The standard length of a mortgage is between 25-30 years however they can be as long as 40 years and as few as one. There is a benefit to having a shorter mortgage as the faster you pay off the amount you owe, the less you’ll pay your bank in interest.

Of course, shorter mortgages will require higher monthly payments so plug the numbers into a mortgage calculator to find out how many years you can potentially shave off your budget.

For example monthly repayments on a $500,000 over 25 years with an interest rate of 5% are $2923. On the same loan with the same interest rate over 30 years repayments would be $2684 a month. At first blush, the 30 year mortgage sounds great with significantly lower monthly repayments but remember, stretching your loan out by an extra five years will see you hand over $89,396 in interest repayments to your bank.

Mortgage Calculator, Loan Term

How long you wish to take to pay off your loan. 

Mortgage Calculator, Repayment Type

Will you pay off the amount you borrowed + interest or just the interest for a period?

What does going guarantor' mean?

Going guarantor means a person offers up the equity in their home as security for your loan. This is a serious commitment which can have major repercussions if the person is not able to make their repayments and defaults on their loan. In this scenario, the bank will legally be able to the guarantor until the debt is settled.

Not everyone can be a guarantor. Lenders will generally only allow immediate family members to act as a guarantor but this can sometimes be stretched to include extended family depending on the circumstances.

What is breach of contract?

A failure to follow all or part of a contract or breaking the conditions of a contract without any legal excuse. A breach of contract can be material, minor, actual or anticipatory, depending on the severity of the breaches and their material impact.

What happens to your mortgage when you die?

There is no hard and fast answer to what will happen to your mortgage when you die as it is largely dependent on what you have set out in your mortgage agreement, your will (if you have one), other assets you may have and if you have insurance. If you have co-signed the mortgage with another person that person will become responsible for the remaining debt when you die.

If the mortgage is in your name only the house will be sold by the bank to cover the remaining debt and your nominated air will receive the remaining sum if there is a difference. If there is a turn in the market and the sale of your house won’t cover the remaining debt the case may go to court and the difference may have to be covered by the sale of other assets.  

If you have a life insurance policy your family may be able to use some of the lump sum payment from this to pay down the remaining mortgage debt. Alternatively, your lender may provide some form of mortgage protection that could assist your family in making repayments following your passing.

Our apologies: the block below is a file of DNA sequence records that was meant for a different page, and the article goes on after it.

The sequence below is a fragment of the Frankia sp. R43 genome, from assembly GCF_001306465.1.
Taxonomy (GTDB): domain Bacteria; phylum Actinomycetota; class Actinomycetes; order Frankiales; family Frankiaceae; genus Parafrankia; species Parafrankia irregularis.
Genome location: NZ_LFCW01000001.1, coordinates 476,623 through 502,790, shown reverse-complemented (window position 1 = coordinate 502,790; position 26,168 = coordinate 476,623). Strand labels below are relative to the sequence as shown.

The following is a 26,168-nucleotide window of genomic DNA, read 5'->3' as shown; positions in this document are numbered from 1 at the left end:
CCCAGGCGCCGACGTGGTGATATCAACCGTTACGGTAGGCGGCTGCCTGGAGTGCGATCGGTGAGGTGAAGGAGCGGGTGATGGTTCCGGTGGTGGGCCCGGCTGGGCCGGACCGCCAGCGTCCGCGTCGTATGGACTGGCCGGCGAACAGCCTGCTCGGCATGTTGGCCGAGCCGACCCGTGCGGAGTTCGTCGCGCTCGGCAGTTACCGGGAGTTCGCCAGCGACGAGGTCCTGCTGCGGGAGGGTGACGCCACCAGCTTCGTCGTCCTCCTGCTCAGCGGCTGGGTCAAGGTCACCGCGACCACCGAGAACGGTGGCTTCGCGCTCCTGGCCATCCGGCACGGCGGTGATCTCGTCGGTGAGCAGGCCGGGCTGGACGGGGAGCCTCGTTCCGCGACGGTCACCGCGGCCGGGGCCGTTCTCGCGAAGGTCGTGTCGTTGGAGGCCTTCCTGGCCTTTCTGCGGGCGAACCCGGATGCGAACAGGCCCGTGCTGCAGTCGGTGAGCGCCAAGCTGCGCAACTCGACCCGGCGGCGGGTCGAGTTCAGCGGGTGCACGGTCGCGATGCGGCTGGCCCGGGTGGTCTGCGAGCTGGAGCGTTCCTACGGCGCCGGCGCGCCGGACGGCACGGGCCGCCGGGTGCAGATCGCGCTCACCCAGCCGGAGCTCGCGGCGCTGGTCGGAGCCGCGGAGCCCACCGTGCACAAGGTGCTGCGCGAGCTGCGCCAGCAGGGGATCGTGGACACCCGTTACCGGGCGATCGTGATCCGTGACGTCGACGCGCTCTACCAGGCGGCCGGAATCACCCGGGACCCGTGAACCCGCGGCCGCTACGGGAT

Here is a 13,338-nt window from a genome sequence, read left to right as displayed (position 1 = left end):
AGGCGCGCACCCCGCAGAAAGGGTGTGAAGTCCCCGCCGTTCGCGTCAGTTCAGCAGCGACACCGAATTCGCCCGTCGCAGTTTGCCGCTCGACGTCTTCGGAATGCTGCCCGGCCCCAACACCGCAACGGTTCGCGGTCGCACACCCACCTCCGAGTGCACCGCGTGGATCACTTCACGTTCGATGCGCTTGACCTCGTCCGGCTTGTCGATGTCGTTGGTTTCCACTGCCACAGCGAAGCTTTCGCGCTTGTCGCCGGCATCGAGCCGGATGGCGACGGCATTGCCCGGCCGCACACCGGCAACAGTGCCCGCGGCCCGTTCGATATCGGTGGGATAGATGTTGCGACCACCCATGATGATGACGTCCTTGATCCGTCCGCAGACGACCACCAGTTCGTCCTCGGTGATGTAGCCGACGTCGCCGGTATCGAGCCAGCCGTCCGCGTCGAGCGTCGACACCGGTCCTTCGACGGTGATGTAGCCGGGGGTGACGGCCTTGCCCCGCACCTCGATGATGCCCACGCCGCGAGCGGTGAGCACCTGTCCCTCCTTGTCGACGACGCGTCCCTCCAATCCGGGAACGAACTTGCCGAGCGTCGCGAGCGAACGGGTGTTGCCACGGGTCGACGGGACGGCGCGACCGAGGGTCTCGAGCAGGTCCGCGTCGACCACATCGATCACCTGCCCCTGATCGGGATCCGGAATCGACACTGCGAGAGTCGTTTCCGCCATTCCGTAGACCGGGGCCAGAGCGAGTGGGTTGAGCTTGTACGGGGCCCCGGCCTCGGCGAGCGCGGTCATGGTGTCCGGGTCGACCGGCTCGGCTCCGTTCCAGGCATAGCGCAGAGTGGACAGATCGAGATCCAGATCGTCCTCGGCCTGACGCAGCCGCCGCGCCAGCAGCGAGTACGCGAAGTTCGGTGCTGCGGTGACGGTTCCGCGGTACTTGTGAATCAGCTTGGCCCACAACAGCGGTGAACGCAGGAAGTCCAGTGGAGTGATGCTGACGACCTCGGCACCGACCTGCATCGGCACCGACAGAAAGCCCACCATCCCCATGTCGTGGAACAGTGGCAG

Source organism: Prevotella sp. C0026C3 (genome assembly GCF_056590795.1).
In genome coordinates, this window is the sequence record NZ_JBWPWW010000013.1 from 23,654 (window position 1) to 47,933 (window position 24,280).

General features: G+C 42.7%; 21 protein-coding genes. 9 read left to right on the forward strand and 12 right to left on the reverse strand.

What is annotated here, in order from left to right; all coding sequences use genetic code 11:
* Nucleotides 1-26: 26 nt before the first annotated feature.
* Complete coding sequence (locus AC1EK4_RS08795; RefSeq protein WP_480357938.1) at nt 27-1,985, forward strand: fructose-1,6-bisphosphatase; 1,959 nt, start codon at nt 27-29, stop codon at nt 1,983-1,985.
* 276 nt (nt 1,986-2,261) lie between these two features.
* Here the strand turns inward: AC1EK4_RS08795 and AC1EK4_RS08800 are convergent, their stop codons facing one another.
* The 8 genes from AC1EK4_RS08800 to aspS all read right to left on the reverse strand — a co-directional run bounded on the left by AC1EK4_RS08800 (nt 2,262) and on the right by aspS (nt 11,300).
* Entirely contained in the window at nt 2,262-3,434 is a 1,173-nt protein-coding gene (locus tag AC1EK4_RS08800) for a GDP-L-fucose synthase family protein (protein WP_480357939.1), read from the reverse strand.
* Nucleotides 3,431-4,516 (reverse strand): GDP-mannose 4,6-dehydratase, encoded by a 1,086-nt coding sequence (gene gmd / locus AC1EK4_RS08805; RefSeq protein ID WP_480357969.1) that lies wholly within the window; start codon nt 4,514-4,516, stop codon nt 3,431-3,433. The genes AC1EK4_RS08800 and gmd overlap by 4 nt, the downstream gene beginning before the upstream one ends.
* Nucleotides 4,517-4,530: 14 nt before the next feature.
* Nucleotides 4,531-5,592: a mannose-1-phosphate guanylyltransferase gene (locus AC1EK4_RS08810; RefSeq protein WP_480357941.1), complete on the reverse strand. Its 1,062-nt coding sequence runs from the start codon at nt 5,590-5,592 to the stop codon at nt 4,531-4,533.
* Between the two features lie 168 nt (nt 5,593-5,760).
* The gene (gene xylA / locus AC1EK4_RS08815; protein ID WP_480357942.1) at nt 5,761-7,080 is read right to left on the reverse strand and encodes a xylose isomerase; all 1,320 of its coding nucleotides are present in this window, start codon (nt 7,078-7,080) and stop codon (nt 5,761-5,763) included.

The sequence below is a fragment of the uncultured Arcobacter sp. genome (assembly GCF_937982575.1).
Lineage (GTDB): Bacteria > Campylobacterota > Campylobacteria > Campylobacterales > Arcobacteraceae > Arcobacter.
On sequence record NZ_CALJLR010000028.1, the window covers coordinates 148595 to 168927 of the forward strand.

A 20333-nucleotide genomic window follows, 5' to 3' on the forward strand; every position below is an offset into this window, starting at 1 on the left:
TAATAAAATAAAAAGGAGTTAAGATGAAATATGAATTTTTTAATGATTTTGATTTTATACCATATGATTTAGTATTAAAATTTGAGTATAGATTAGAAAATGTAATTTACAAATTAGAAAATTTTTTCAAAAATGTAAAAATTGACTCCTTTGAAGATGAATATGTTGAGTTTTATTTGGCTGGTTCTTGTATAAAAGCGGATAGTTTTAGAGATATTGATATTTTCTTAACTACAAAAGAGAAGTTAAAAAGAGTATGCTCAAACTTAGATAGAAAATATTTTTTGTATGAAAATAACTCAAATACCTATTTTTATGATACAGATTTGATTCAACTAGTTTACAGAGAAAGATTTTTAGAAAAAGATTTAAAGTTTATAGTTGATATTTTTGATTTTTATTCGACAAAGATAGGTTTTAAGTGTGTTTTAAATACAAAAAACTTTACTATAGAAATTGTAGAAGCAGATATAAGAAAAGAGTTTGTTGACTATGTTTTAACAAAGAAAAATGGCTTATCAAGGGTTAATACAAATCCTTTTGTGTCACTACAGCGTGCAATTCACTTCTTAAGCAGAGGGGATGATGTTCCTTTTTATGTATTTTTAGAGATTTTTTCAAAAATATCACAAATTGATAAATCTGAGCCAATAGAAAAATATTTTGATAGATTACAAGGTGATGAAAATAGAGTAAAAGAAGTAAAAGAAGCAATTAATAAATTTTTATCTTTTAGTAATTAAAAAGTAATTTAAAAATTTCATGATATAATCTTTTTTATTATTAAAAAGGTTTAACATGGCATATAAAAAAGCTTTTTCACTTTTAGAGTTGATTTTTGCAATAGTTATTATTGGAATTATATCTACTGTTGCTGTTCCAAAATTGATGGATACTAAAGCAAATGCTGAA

Who offers 40 year mortgages?

Home loans spanning 40 years are offered by select lenders, though the loan period is much longer than a standard 30-year home loan. You're more likely to find a maximum of 35 years, such as is the case with Teacher’s Mutual Bank

Currently, 40 year home loan lenders in Australia include AlphaBeta Money, BCU, G&C Mutual Bank, Pepper, and Sydney Mutual Bank.

Even though these lengthier loans 35 to 40 year loans do exist on the market, they are not overwhelmingly popular, as the extra interest you pay compared to a 30-year loan can be over $100,000 or more.

Mortgage Calculator, Deposit

The proportion you have already saved to go towards your home. 

What is a construction loan?

A construction loan is loan taken out for the purpose of building or substantially renovating a residential property. Under this type of loan, the funds are released in stages when certain milestones in the construction process are reached. Once the building is complete, the loan will revert to a standard principal and interest mortgage.

What is appreciation or depreciation of property?

The increase or decrease in the value of a property due to factors including inflation, demand and political stability.

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An estimate of how much your desired property is worth. 

Why should you trust Real Time Ratings?

Real Time Ratings™ was conceived by a team of data experts who have been analysing trends and behaviour in the home loan market for more than a decade. It was designed purely to meet the evolving needs of home loan customers who wish to merge low cost with flexible features quickly. We believe it fills a glaring gap in the market by frequently re-rating loan products based on the changes lenders make daily.

Real Time Ratings™ is a new idea and will change over time to match the frequently-evolving demands of the market. Some things won’t change though – it will always rate all relevent products in our database and will not be influenced by advertising.